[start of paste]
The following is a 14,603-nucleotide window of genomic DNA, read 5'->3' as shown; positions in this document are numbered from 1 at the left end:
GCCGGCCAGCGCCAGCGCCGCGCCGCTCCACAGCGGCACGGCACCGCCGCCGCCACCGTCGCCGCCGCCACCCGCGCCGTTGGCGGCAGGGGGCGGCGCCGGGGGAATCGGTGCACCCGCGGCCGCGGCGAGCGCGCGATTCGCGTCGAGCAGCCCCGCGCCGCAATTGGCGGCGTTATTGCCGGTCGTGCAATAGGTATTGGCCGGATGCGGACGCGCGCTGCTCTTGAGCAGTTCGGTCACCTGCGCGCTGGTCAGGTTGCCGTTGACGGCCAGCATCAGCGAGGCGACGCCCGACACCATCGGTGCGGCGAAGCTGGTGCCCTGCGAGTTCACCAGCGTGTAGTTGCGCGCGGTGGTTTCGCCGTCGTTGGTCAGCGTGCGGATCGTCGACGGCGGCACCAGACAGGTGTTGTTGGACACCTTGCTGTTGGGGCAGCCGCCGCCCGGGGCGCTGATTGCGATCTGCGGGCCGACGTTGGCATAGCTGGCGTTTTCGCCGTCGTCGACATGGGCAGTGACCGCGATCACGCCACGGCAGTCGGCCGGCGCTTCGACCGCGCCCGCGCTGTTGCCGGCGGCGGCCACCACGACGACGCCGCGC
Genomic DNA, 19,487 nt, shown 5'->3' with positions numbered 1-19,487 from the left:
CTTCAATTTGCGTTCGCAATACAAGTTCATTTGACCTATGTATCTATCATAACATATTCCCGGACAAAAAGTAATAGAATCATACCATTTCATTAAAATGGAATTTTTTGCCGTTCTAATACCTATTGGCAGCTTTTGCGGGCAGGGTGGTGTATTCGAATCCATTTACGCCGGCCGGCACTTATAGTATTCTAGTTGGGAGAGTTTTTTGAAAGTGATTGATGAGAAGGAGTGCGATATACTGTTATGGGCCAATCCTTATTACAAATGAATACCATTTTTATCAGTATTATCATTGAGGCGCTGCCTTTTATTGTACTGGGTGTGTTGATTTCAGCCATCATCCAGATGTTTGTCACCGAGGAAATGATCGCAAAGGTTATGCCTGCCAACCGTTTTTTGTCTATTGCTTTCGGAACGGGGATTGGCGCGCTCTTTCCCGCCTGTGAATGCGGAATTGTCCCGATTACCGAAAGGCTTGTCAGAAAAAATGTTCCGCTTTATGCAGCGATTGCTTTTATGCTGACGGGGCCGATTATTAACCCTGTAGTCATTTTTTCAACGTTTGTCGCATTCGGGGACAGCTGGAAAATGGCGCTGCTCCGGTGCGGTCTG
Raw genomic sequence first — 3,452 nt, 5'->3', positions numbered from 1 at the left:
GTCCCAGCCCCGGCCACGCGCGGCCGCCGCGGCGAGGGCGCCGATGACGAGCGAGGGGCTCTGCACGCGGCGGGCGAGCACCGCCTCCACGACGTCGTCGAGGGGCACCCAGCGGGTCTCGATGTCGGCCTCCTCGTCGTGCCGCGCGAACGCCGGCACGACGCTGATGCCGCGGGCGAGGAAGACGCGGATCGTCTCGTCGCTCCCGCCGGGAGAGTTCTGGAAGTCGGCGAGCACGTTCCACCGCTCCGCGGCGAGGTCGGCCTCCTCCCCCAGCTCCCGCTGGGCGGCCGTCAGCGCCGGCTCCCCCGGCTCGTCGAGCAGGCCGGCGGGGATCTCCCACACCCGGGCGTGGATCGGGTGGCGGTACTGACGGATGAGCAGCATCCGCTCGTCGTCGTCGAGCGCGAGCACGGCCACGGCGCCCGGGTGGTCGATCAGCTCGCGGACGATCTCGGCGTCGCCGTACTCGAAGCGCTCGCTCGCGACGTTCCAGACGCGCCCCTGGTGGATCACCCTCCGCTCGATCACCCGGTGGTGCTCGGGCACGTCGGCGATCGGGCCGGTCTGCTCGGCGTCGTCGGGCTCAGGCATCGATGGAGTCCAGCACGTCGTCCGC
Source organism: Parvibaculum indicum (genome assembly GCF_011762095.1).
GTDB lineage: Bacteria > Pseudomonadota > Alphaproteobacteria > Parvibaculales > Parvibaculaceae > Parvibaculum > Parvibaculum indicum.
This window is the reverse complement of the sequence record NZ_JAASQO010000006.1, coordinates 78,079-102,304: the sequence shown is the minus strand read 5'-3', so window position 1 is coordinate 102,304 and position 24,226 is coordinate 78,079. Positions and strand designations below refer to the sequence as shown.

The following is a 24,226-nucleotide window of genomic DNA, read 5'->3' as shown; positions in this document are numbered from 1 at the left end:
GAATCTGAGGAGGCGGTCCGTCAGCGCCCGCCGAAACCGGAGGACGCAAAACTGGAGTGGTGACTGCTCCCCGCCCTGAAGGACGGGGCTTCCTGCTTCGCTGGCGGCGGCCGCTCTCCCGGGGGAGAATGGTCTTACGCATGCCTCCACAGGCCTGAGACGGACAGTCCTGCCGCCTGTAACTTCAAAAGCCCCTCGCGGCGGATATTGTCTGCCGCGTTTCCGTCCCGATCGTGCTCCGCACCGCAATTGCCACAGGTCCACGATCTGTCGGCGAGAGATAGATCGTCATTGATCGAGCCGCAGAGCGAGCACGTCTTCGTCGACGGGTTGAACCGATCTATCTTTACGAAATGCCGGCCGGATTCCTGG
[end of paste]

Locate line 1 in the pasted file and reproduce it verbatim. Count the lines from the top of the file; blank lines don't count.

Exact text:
The following is a 14,603-nucleotide window of genomic DNA, read 5'->3' as shown; positions in this document are numbered from 1 at the left end: